Anger at Dead Pigs in Shanghai River
Shanghai government officials were scrambling to solve the mystery of nearly 3,000 dead pigs dumped in a suburban river that is an important source of the city's drinking water, the latest environmental crisis to hit a city that is also battling a sudden fall in air quality.
Shanghai residents used social media to air their complaints that the municipal government was slow to respond to the dead pig crisis, which broke on Friday but remained largely unexplained on Monday night.
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"Is this the water we are drinking? And this has happened more than once or twice in the past, I don't know what our 'relevant authorities' are doing!" said one post on Sina Weibo, the popular microblogging site.
Reports of the dead pigs emerged as China's nominal parliament met in Beijing where one of the most politically sensitive topics is air and water pollution. Public opinion polls show rising public dissatisfaction with the quality of China's food supply and environment, with many rich Chinese saying they have considered emigration to avoid the pollution caused by China's rapid economic growth.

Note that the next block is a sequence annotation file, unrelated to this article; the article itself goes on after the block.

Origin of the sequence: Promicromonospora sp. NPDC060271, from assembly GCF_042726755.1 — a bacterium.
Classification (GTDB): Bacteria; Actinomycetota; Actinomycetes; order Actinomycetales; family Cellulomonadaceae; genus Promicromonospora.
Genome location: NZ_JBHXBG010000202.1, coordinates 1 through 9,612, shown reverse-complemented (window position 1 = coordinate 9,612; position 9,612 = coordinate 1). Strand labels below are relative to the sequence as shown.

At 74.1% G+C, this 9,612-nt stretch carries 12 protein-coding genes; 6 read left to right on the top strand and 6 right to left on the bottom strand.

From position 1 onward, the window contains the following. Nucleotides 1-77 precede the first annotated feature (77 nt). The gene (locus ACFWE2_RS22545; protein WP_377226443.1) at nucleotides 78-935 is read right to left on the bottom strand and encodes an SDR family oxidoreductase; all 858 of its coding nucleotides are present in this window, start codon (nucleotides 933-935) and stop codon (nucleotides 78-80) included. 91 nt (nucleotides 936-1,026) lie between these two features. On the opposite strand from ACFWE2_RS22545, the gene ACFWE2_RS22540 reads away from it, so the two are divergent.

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The official Xinhua news agency said on Monday that a pig virus, porcine circovirus (PCV), had been detected in tests on one dead pig from the Huangpu river, the main river that bisects Shanghai and one of the city's primary sources of drinking water. Tests on all other samples were negative. Xinhua was quick to point out that the PCV virus cannot be transmitted to humans.
On Monday night, the Shanghai government appeared to play down the seriousness of the problem, saying tap water from water processing plants in the area qualified as safe under Chinese law, and that water quality in the area before treatment is similar to last year. A preliminary investigation showed that labels tagged to the pigs' ears indicated they came from Jiaxing, in neighbouring Zhejiang province, the government said on its official microblog, adding "No severe animal epidemic has been detected".
Chinese local media reported earlier this month that a porcine disease had decimated the pig population of a village upstream of Shanghai. Jiaxing Daily newspaper reported that in Zhulin village, more than 10,000 pigs died in January alone, and another 8,000 in February. Local residents said it was not uncommon to see dead pigs floating down the river, but the number of pigs this year was unusual.
Water contamination, caused by fertiliser run-off, chemical spills and untreated sewage, is a significant concern in China. The same district where the dead pigs are turning up now was last month the site of chemical contamination by an Apple supplier, which turned a local stream white because of the pollutant level.